The talented Bennett fuels her fiction with secrets—first in her lauded debut, The Mothers (2016), and now in the assured and magnetic story of the Vignes sisters, light-skinned women parked on opposite sides of the color line. Desiree, the “fidgety twin,” and Stella, “a smart, careful girl,” make their break from stultifying rural Mallard, Louisiana, becoming 16-year-old runaways in 1954 New Orleans. The novel opens 14 years later as Desiree, fleeing a violent marriage in D.C., returns home with a different relative: her 8-year-old daughter, Jude. The gossips are agog: “In Mallard, nobody married dark....Marrying a dark man and dragging his blueblack child all over town was one step too far.” Desiree's decision seals Jude’s misery in this “colorstruck” place and propels a new generation of flight: Jude escapes on a track scholarship to UCLA. Tending bar as a side job in Beverly Hills, she catches a glimpse of her mother’s doppelgänger. Stella, ensconced in white society, is shedding her fur coat. Jude, so black that strangers routinely stare, is unrecognizable to her aunt. All this is expertly paced, unfurling before the book is half finished; a reader can guess what is coming. Bennett is deeply engaged in the unknowability of other people and the scourge of colorism. The scene in which Stella adopts her white persona is a tour de force of doubling and confusion. It calls up Toni Morrison’s The Bluest Eye, the book's 50-year-old antecedent. Bennett's novel plays with its characters' nagging feelings of being incomplete—for the twins without each other; for Jude’s boyfriend, Reese, who is trans and seeks surgery; for their friend Barry, who performs in drag as Bianca. Bennett keeps all these plot threads thrumming and her social commentary crisp. In the second half, Jude spars with her cousin Kennedy, Stella's daughter, a spoiled actress.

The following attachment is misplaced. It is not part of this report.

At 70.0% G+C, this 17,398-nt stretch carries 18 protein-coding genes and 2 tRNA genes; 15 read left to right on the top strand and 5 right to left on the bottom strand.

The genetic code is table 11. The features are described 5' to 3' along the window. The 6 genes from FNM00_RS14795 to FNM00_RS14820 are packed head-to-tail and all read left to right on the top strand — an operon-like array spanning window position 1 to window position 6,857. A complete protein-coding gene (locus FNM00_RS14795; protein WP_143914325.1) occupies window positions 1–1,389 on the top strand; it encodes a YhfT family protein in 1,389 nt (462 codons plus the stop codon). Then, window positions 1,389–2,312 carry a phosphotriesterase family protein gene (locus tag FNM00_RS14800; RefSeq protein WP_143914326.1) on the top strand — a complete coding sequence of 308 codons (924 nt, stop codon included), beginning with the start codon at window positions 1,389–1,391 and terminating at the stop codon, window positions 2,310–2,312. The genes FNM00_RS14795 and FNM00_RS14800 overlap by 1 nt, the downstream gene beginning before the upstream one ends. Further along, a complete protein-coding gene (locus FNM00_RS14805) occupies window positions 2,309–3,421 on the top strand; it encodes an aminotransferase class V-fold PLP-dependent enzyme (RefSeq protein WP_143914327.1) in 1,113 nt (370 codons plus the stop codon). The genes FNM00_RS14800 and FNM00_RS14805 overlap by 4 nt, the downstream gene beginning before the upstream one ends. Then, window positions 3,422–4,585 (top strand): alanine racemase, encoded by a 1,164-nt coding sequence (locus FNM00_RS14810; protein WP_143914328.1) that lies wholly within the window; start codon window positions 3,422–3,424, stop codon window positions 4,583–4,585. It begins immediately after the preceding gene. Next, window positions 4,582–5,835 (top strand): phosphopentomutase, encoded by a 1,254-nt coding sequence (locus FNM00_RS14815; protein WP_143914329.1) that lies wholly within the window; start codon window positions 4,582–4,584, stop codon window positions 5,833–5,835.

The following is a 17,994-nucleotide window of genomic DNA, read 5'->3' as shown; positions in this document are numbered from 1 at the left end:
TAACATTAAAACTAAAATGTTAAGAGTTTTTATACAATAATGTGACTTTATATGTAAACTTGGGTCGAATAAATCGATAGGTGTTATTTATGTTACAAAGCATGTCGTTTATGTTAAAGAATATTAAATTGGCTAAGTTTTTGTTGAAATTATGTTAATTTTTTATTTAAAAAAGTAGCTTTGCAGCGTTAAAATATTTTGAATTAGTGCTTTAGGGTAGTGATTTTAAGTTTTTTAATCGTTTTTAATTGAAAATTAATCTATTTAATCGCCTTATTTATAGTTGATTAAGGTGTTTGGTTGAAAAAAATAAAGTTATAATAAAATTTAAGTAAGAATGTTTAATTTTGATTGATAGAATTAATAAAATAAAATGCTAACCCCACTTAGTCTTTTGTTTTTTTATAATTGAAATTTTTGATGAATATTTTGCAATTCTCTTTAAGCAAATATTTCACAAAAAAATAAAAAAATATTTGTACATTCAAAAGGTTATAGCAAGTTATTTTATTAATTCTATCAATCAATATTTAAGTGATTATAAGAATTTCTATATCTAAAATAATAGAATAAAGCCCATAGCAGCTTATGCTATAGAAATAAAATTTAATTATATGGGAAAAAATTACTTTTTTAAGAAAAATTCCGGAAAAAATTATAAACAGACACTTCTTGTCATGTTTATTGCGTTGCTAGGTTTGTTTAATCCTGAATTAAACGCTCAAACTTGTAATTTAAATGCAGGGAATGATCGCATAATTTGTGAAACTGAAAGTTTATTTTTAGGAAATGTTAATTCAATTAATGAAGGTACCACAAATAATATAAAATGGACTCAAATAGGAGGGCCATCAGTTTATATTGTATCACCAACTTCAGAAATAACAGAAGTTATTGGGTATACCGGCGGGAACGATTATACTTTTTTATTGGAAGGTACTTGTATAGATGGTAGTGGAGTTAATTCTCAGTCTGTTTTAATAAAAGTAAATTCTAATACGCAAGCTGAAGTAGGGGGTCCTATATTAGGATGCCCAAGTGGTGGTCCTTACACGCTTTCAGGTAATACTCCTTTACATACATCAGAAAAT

Kin “[find] each other’s lives inscrutable” in this rich, sharp story about the way identity is formed.

Pub Date: June 2, 2020

ISBN: 978-0-525-53629-1

Page Count: 352

Publisher: Riverhead

Review Posted Online: March 15, 2020

Kirkus Reviews Issue: April 1, 2020

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More Hallmarkiana, from a shameless expert in the genre.


High-stakes weepmeister Sparks (A Walk to Remember, 1999, etc.) opts for a happy ending his fourth time out. His writing has improved—though it's still the equivalent of paint-by-numbers—and he makes use this time of at least a vestige of credible psychology.

That vestige involves the deep dark secret—it has something to do with his father's death when son Taylor was nine—that haunts kind, good 36-year-old local contractor Taylor McAden and makes him withdraw from relationships whenever they start getting serious enough to maybe get permanent. He's done this twice before, and now he does it again with pretty and sweet single mother Denise Holton, age 29, who's moved from Atlanta to Taylor's town of Edenton, North Carolina, in order to devote her time more fully to training her four-year-old son Kyle to overcome the peculiar impediment he has that keeps him from achieving normal language acquisition. Okay? When Denise has a car accident in a bad storm, she's rescued by volunteer fireman Taylor—who also rescues little Kyle after he wanders away from his injured mom in the storm. Love blooms in the weeks that follow—until Taylor suddenly begins putting on the brakes. What is it that holds him back, when there just isn't any question but that he loves Denise and vice versa-not to mention that he's "great" with Kyle, just like a father? It will require a couple of near-death experiences (as fireman Taylor bravely risks his life to save others); emotional steadiness from the intelligent, good, true Denise; and the terrible death of a dear and devoted friend before Taylor will come to the point at last of confiding to Denise the terrible memory of how his father died—and the guilt that's been its legacy to Taylor. The psychological dam broken, love will at last be able to flow.

More Hallmarkiana, from a shameless expert in the genre.

Pub Date: Sept. 19, 2000

ISBN: 0-446-52550-2

Page Count: 352

Publisher: N/A

Review Posted Online: May 20, 2010

Kirkus Reviews Issue: July 15, 2000